Preventing suicide by working together

10 September 2019

Chukumeka MaxwellChukumeka Maxwell

Working with people considering suicide can be complex, including many challenges and requiring multiple approaches.

Every year an estimated 800,000 people lose their life due to suicide and there is much that can be done to prevent this. In recent years there has seen a shift of approach towards ‘working together’ and in a previous blog, I highlighted the benefits of being part of a strong community.

People who are feeling low or suicidal need to know that it is ok to talk about what is going on and having family and friends nearby can make a huge difference. ‘Working together’ is the current theme of World Suicide Prevention Day (WSPD) and will run until 2020.

In the last year there have been many developments in the work towards preventing suicide in the UK and internationally. In October 2018, the UK became the first country to have a Suicide Prevention Minister when Jackie Doyle-Price was appointed Parliamentary Under Secretary of State for Mental health, Suicide Prevention and Patient Safety. The appointment was seen as a huge step in the effort to remove the stigma that surrounds suicide.

The publication of the NHS Long-term Plan re-affirmed the NHS's commitment to make suicide prevention a priority over the next decade. It has pledged to rolling out funding to further Sustainability and Transformation Partnership (STP) areas, implementing a new Mental Health Safety Improvement Programme, as well as rolling out suicide bereavement services across the country. 

A cross-government suicide prevention workplan was also produced to show how the government will work with the NHS, local government and the voluntary sector to reduce the rate of suicide. The National Suicide Prevention Strategy Delivery Group (NSPSDG), comprises of lead policy officials across government and delivery agencies, including the voluntary and charitable sector through the National Suicide Prevention Alliance (NSPA), to track, monitor and report on the implementation of the workplan. 

Within the plan there was an opportunity to look at joint learning and themes to identify potential collaborations. Three overarching themes have been identified:

  • data and information sharing
  • training
  • self-harm.

In addition to the main theme of ‘working together’ there are requirements that:

  • Every local authority puts an effective suicide prevention plan in place.
  • Every mental health trust has a zero-suicide ambition plan for mental health inpatients by the end of 2019.
  • Every prison putting actions in place to reduce suicides and self-harm and improve staff awareness and training.
  • Addressing the specific needs of the highest risk groups, including middle-aged men, with £25 million funding.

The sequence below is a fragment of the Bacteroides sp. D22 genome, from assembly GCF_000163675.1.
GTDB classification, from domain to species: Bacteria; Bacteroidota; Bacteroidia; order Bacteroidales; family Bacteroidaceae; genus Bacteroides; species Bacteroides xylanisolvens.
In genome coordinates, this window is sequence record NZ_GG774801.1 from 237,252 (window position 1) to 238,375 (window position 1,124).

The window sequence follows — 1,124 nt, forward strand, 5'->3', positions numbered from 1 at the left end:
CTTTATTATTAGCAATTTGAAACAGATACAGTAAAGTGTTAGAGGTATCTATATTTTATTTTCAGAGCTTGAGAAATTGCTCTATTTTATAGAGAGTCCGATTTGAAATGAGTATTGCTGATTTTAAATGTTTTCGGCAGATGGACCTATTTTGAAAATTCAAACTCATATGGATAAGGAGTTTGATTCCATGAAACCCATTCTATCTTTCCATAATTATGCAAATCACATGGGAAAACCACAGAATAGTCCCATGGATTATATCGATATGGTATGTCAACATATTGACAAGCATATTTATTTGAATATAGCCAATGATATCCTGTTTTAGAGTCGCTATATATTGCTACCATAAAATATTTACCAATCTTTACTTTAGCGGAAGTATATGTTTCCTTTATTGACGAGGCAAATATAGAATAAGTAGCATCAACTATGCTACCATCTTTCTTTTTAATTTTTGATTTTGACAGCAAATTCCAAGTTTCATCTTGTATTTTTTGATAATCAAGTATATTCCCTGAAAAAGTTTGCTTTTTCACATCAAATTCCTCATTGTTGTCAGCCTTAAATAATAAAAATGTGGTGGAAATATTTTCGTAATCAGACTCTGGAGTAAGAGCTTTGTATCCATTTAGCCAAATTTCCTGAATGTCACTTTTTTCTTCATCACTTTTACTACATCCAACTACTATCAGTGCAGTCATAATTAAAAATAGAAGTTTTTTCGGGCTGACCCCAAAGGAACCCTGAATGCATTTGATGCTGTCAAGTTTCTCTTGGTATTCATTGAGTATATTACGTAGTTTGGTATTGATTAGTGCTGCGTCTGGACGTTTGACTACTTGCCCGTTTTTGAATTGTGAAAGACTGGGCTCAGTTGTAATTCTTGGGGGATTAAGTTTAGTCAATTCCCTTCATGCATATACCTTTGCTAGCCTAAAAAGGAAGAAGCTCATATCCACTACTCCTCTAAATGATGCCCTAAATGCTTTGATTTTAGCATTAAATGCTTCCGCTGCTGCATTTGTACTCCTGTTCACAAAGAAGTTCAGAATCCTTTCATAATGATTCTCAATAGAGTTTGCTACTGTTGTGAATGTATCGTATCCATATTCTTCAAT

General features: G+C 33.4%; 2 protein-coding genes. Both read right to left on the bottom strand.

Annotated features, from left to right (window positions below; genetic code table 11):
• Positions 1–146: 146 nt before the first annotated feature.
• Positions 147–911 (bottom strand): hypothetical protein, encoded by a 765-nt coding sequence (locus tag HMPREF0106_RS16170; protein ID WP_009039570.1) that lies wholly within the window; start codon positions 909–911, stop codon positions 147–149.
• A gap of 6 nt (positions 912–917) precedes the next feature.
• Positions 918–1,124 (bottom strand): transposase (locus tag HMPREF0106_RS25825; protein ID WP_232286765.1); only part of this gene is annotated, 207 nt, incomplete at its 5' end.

• Improving research on things that can be linked to suicide, such as debt and gambling addiction.

There has been a great focus on building structures of work too. In June 2019 the ‘Ask’ workshop was brought to the UK delivered by Lifeline Workshops Inc. It comes at the same time as the government announced more training for teachers, university and the NHS. We also now have Suicide Prevention Transformation Programme Managers and Regional Mental Health Programme Teams, funded by NHS England and NHS Improvement and Public Health England.

As a result of these plans and work, official data published by the Office for National Statistics (ONS) for 2017 showed that the suicide rate in England has reduced for the third consecutive year and is at its lowest for seven years. The Five Year Forward View for Mental Health set out an ambition to reduce the number of suicides in England by ten per cent by 2020.

By continuing to progress we can start to develop suicide safer towns, cities, schools, workplaces and communities. Suicide prevention is definitely ‘everybody’s business’ whatever our professional line of work or in our private life. We can all do something to help  reduce the amount of suicides by ‘working together’ for the benefit of all.

About the author

Chukumeka Maxwell is an independent registered social worker and founding Director of Action to Prevent Suicide CIC (ATPS). A not-for-profit community interest company whose vision is for a life affirming world free from suicide. They deliver specialist suicide prevention training. Action to prevent Suicide CIC are members of the Devon and Torbay Suicide prevention Alliance (DTSPA) and the National Suicide Prevention Alliance (NSPA). He is a fellow of the School for Social Entrepreneurs (Dartington).

Related Research in Practice for Adults resources

Mental Health Act assessments: Brief Guide

Person-centred approaches to adult mental health: Frontline Briefing

Working with people who self-neglect: Practice Tool (updated 2016)

Related resources

National Suicide Prevention Alliance

Samaritans Suicide Statistics

Suicide safer communities

World Suicide Prevention Day

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